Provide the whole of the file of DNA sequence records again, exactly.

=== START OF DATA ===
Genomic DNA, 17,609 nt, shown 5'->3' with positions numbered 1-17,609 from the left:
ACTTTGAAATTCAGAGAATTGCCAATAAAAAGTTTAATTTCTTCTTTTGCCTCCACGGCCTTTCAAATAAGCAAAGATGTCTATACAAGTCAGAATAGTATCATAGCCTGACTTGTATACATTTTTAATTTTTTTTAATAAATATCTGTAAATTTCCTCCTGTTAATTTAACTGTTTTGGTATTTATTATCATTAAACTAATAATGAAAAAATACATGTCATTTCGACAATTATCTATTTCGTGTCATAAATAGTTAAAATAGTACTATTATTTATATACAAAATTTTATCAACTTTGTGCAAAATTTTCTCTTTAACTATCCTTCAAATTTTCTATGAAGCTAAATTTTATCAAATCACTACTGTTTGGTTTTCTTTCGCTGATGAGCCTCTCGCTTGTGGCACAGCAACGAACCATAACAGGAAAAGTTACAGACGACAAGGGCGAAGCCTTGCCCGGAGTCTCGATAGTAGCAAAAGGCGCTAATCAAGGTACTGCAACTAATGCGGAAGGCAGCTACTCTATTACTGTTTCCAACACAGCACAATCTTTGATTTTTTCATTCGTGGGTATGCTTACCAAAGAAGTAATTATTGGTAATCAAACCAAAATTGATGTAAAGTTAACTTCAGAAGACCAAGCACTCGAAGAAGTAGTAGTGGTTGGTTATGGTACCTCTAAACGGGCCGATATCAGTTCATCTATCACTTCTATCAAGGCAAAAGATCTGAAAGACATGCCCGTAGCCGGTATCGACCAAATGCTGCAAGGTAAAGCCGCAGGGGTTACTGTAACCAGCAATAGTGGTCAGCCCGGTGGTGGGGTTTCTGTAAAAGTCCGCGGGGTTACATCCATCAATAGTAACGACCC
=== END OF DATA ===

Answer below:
Genomic DNA, 17,609 nt, shown 5'->3' with positions numbered 1-17,609 from the left:
ACTTTGAAATTCAGAGAATTGCCAATAAAAAGTTTAATTTCTTCTTTTGCCTCCACGGCCTTTCAAATAAGCAAAGATGTCTATACAAGTCAGAATAGTATCATAGCCTGACTTGTATACATTTTTAATTTTTTTTAATAAATATCTGTAAATTTCCTCCTGTTAATTTAACTGTTTTGGTATTTATTATCATTAAACTAATAATGAAAAAATACATGTCATTTCGACAATTATCTATTTCGTGTCATAAATAGTTAAAATAGTACTATTATTTATATACAAAATTTTATCAACTTTGTGCAAAATTTTCTCTTTAACTATCCTTCAAATTTTCTATGAAGCTAAATTTTATCAAATCACTACTGTTTGGTTTTCTTTCGCTGATGAGCCTCTCGCTTGTGGCACAGCAACGAACCATAACAGGAAAAGTTACAGACGACAAGGGCGAAGCCTTGCCCGGAGTCTCGATAGTAGCAAAAGGCGCTAATCAAGGTACTGCAACTAATGCGGAAGGCAGCTACTCTATTACTGTTTCCAACACAGCACAATCTTTGATTTTTTCATTCGTGGGTATGCTTACCAAAGAAGTAATTATTGGTAATCAAACCAAAATTGATGTAAAGTTAACTTCAGAAGACCAAGCACTCGAAGAAGTAGTAGTGGTTGGTTATGGTACCTCTAAACGGGCCGATATCAGTTCATCTATCACTTCTATCAAGGCAAAAGATCTGAAAGACATGCCCGTAGCCGGTATCGACCAAATGCTGCAAGGTAAAGCCGCAGGGGTTACTGTAACCAGCAATAGTGGTCAGCCCGGTGGTGGGGTTTCTGTAAAAGTCCGCGGGGTTACATCCATCAATAGTAACGACCC